**Rense Nieuwenhuis » R-Project**, and kindly contributed to R-bloggers)

Categorical variables in regression models are often included by dummy variables. In R, this is done with factor variables with treatment coding. Typically, the difference and significance of each category are tested against a preselected reference category. We present a useful alternative.

If all categories have (roughly) the same number of observations, you can also test all categories against the grand mean using effect (ANOVA) coding. In observational studies, however, the number of observations per category typically varies. Our new paper shows how categories of a factor variable can be tested against the sample mean. Although the paper has been online for some time now (and this post is an update to an earlier post some time age), we are happy to announce that our paper has now officially been published a the International Journal of Public Health.

To apply the procedures introduced in these papers, called weighted effect coding, procedures are made available for R, SPSS, and Stata. For R, we created the ‘wec’ package which can be installed by typing:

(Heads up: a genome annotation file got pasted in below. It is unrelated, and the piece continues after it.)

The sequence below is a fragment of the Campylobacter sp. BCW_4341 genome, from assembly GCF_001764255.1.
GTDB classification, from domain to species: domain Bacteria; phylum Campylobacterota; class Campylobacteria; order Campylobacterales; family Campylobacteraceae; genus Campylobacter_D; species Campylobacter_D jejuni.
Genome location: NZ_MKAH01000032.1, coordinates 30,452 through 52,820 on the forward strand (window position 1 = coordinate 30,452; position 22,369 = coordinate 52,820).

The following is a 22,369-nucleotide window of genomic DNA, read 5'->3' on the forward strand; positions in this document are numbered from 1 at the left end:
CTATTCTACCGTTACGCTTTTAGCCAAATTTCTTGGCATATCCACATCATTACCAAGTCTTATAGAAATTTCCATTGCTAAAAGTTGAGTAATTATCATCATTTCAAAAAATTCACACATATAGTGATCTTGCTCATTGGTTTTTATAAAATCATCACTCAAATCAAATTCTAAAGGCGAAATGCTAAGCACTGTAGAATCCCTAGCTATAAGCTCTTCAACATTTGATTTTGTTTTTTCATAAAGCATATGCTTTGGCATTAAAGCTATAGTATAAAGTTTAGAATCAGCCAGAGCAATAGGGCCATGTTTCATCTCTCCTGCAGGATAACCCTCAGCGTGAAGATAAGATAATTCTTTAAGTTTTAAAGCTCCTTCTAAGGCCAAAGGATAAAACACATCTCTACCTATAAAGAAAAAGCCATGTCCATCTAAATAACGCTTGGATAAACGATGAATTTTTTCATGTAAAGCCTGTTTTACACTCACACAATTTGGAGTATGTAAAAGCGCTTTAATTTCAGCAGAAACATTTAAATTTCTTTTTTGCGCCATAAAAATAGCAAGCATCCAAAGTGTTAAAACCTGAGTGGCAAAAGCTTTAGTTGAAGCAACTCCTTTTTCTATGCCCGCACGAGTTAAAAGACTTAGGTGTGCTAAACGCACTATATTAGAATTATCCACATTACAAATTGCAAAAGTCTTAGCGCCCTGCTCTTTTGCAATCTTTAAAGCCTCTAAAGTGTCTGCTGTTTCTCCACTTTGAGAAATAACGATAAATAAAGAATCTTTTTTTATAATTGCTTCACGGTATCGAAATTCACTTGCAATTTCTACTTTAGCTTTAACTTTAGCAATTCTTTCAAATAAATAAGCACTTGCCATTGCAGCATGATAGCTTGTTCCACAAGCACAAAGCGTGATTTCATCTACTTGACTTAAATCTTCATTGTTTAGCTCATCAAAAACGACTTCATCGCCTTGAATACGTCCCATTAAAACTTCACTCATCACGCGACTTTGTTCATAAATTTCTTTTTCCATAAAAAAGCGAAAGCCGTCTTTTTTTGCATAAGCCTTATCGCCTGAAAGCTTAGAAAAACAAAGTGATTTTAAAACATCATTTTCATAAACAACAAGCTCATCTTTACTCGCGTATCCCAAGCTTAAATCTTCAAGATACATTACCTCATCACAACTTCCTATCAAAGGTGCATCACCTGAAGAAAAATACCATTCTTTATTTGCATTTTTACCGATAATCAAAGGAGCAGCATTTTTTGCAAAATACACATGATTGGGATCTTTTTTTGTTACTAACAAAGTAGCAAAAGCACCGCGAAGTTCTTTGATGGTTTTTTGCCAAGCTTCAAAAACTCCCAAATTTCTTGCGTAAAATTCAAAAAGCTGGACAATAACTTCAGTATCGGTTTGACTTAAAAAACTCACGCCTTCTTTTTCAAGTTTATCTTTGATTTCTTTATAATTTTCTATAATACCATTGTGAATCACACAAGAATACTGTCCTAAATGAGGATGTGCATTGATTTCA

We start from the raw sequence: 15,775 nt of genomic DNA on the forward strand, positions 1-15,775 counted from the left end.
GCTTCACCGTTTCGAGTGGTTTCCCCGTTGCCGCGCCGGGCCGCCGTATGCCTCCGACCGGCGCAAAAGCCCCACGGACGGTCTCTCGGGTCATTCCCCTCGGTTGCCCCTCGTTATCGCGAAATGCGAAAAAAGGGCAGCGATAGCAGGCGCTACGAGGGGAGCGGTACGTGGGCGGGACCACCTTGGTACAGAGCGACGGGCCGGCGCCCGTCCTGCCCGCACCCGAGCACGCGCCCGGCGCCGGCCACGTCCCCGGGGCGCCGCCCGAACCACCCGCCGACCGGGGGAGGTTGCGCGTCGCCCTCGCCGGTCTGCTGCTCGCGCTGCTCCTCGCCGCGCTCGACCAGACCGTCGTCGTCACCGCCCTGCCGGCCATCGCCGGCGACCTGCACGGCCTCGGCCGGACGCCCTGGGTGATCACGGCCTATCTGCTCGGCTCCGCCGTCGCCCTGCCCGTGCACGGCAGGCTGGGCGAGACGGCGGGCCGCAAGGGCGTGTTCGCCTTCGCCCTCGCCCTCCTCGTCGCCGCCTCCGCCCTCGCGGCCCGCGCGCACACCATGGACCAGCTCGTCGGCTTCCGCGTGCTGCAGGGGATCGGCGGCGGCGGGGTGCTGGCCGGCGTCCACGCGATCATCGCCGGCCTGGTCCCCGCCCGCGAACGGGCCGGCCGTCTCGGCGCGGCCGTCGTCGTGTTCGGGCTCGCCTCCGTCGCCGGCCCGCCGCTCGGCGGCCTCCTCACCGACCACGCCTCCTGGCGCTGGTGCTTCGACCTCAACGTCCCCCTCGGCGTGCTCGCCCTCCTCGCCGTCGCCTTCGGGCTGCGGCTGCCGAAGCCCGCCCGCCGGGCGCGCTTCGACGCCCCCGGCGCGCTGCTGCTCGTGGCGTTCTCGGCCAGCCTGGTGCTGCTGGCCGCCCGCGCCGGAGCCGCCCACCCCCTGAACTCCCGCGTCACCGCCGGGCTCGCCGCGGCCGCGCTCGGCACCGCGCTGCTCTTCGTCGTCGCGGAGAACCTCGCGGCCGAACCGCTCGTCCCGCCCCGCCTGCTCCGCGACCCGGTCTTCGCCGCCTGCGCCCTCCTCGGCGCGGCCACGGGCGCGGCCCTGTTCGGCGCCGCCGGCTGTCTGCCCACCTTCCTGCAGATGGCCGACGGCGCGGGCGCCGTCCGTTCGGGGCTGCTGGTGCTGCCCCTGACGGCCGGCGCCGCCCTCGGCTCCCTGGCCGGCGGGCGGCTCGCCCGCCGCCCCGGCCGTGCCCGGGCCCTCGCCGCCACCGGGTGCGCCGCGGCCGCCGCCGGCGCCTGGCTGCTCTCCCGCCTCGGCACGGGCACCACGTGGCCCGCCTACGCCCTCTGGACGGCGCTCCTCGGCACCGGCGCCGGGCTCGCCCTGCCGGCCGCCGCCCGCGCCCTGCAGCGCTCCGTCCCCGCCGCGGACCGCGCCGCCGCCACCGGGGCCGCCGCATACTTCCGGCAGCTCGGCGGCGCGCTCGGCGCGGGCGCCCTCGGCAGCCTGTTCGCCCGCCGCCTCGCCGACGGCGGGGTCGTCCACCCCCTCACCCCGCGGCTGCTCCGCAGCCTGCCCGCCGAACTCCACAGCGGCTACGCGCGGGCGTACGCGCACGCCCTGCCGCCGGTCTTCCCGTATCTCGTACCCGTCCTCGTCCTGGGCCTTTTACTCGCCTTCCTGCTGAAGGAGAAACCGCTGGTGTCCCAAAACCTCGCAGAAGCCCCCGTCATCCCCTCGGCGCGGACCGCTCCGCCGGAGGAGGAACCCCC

install.packages(“wec”)

### References

Grotenhuis, M., Ben Pelzer, Eisinga, R., Nieuwenhuis, R., Schmidt-Catran, A., & Konig, R. (2017). When size matters: advantages of weighted effect coding in observational studies. *International Journal of Public Health*, (62), 163–167. http://doi.org/10.1007/s00038-016-0901-1

Sweeney R, Ulveling EF (1972) A transformation for simplifying the interpretation of coefficients of binary variables in regression analysis. *Am Stat* 26:30–32

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